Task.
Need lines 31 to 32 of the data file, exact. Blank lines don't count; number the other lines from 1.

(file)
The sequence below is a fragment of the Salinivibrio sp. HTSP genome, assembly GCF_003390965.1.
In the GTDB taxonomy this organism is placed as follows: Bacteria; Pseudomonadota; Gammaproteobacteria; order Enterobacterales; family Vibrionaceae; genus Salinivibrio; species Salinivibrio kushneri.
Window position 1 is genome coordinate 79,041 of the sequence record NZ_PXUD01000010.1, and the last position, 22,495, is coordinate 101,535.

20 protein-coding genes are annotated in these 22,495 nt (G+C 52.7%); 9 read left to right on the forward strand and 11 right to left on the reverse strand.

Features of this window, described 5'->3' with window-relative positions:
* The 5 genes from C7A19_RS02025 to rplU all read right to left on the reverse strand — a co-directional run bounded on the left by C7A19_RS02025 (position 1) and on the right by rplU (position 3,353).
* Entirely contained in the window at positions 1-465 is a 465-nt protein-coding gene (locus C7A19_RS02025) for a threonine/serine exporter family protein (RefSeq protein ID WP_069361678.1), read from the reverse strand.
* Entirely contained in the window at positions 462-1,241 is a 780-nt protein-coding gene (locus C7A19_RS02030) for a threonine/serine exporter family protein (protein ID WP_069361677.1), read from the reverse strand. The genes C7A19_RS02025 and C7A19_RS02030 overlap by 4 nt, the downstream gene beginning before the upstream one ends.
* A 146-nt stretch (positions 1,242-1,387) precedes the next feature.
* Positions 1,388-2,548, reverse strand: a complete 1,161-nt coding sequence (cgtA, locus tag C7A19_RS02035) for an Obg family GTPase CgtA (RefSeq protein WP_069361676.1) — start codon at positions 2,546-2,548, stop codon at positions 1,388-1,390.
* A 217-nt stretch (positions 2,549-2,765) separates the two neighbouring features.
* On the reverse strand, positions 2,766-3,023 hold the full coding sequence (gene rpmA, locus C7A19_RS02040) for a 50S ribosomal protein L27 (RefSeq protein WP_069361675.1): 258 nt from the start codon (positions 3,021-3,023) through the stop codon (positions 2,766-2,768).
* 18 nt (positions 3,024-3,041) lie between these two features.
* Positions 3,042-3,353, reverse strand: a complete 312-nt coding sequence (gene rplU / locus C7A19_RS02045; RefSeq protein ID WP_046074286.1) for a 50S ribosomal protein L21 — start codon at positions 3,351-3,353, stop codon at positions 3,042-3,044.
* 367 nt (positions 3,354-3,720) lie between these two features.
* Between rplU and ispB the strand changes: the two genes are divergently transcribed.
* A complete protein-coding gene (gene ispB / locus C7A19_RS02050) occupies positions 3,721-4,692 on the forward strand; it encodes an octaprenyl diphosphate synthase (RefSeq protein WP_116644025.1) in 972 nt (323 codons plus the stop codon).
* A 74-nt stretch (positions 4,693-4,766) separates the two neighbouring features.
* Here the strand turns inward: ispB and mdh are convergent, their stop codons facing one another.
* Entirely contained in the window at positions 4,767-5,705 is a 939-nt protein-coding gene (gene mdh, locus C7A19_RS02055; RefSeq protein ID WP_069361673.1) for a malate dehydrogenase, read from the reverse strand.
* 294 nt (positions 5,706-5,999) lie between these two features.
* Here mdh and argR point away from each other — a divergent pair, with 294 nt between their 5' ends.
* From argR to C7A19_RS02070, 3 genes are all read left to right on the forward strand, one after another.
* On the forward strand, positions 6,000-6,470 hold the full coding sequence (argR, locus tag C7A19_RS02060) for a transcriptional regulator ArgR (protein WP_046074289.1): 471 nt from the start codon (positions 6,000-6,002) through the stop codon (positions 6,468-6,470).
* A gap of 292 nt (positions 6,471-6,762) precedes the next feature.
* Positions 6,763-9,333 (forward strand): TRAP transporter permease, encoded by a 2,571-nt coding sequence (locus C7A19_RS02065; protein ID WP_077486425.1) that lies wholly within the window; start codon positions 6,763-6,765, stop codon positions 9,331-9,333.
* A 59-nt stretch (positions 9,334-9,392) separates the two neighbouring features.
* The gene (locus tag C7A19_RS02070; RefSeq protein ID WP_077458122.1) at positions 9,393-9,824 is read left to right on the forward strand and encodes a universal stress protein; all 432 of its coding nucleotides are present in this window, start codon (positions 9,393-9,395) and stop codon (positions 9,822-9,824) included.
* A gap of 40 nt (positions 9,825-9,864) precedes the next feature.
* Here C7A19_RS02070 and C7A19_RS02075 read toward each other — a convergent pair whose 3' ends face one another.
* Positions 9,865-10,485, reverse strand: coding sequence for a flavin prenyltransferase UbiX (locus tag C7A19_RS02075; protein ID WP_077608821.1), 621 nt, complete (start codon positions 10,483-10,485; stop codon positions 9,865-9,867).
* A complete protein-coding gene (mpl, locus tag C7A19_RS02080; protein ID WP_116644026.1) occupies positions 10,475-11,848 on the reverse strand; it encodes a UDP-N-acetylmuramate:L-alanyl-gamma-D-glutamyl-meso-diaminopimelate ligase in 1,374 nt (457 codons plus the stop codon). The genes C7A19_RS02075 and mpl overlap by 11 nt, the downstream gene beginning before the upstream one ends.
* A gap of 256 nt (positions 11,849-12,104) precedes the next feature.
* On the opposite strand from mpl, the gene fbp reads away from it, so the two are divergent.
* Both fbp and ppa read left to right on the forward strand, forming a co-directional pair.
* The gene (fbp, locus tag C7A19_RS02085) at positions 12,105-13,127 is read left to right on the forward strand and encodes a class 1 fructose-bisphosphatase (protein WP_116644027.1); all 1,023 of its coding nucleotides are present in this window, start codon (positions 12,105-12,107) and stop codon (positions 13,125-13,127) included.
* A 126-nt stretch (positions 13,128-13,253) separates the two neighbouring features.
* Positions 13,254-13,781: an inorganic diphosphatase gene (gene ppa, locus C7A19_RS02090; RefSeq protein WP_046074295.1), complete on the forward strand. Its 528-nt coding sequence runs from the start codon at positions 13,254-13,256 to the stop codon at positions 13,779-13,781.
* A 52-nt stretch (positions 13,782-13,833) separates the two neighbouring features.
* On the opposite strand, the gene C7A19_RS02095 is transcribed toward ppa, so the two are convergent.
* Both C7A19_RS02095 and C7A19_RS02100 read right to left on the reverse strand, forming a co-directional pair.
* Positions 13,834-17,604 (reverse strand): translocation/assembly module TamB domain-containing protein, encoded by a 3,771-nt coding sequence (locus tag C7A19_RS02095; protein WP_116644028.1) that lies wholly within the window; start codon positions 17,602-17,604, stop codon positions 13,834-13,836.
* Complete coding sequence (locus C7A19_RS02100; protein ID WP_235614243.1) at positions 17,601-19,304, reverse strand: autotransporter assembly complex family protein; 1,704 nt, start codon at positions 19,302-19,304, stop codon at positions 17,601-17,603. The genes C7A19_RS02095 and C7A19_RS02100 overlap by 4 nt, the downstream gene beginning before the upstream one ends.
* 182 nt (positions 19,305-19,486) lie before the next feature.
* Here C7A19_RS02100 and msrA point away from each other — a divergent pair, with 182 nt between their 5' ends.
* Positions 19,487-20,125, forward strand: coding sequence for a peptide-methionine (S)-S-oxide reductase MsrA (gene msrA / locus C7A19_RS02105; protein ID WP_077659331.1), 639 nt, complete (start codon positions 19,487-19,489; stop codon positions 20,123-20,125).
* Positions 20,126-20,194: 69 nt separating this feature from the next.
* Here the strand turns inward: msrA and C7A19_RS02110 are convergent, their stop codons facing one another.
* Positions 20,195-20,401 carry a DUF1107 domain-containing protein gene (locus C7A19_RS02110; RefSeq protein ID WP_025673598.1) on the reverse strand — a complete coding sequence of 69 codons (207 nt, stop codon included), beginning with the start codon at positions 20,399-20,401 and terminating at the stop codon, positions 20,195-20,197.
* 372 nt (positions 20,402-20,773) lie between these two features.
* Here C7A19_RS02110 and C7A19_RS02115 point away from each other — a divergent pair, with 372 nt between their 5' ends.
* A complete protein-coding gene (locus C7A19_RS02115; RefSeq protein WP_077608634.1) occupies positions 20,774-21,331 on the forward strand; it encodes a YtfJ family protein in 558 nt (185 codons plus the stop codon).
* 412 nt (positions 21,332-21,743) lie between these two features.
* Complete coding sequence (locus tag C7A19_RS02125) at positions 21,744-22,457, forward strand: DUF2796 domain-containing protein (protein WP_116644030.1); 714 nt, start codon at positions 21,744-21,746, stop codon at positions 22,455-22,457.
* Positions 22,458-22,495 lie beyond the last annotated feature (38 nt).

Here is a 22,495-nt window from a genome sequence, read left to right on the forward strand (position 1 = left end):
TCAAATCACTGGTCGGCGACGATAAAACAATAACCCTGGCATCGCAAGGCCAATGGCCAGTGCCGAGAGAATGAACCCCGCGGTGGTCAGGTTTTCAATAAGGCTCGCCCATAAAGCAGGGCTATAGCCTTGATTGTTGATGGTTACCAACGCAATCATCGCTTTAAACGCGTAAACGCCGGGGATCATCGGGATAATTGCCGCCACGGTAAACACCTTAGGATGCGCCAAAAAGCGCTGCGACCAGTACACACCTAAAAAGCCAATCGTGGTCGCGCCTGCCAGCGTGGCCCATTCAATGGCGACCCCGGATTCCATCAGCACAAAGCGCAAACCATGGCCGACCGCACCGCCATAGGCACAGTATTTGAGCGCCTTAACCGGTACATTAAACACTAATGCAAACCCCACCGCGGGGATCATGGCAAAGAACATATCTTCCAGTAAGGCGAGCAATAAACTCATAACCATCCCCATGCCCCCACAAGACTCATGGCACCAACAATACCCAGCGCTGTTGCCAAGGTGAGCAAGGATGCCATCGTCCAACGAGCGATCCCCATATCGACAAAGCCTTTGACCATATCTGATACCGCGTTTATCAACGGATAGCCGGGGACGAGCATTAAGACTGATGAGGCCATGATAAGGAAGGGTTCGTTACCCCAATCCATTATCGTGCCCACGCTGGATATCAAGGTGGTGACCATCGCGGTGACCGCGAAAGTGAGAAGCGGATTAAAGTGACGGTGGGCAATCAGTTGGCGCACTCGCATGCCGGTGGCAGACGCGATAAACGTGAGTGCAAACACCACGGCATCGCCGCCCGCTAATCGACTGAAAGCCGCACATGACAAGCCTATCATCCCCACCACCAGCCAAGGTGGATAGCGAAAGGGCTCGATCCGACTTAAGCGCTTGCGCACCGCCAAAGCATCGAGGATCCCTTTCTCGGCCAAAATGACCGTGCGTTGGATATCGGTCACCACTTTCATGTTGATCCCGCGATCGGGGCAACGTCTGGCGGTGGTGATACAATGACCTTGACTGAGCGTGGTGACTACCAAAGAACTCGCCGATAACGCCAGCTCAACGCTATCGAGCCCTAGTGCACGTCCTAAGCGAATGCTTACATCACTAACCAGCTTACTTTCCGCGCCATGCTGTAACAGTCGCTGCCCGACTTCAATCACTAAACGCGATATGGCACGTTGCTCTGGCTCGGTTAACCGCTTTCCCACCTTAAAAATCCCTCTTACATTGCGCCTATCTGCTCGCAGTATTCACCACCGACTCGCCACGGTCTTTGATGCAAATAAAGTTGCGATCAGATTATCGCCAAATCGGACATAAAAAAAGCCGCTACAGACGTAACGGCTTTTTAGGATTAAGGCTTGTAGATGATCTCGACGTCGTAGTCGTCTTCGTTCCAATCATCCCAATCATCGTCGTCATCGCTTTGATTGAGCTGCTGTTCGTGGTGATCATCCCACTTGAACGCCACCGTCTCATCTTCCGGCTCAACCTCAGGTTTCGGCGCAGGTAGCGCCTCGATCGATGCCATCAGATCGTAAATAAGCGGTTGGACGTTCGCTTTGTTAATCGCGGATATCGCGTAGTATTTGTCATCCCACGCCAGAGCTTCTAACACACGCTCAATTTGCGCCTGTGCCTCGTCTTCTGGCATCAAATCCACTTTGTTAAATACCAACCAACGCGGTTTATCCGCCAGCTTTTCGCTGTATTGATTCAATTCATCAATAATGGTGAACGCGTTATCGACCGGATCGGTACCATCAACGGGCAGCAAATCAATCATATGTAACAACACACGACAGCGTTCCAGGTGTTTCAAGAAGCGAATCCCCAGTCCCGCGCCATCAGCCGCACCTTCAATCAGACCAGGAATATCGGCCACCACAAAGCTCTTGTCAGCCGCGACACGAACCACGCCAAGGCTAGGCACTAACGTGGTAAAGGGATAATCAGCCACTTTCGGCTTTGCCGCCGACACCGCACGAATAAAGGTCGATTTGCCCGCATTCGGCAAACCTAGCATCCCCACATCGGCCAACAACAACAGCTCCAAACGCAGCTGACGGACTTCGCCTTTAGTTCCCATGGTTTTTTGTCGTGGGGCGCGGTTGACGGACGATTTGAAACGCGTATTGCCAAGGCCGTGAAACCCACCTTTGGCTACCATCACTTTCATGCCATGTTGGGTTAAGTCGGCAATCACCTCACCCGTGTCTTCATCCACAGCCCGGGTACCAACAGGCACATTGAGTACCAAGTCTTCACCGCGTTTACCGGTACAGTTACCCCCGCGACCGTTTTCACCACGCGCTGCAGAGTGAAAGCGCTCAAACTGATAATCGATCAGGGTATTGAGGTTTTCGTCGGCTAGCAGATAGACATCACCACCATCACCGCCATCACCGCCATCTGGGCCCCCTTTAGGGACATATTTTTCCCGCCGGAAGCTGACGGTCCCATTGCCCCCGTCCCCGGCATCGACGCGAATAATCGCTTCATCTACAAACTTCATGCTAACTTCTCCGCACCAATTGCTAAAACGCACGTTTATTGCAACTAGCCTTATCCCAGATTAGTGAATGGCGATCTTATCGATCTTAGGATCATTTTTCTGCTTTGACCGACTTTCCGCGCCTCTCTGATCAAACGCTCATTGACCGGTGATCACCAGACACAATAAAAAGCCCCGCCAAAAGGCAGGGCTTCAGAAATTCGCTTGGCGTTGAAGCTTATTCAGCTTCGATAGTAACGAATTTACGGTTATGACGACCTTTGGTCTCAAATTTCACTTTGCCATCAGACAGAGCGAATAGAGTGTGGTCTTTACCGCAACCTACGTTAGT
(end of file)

* Positions 9,865-10,485, reverse strand: coding sequence for a flavin prenyltransferase UbiX (locus tag C7A19_RS02075; protein ID WP_077608821.1), 621 nt, complete (start codon positions 10,483-10,485; stop codon positions 9,865-9,867).
* A complete protein-coding gene (mpl, locus tag C7A19_RS02080; protein ID WP_116644026.1) occupies positions 10,475-11,848 on the reverse strand; it encodes a UDP-N-acetylmuramate:L-alanyl-gamma-D-glutamyl-meso-diaminopimelate ligase in 1,374 nt (457 codons plus the stop codon). The genes C7A19_RS02075 and mpl overlap by 11 nt, the downstream gene beginning before the upstream one ends.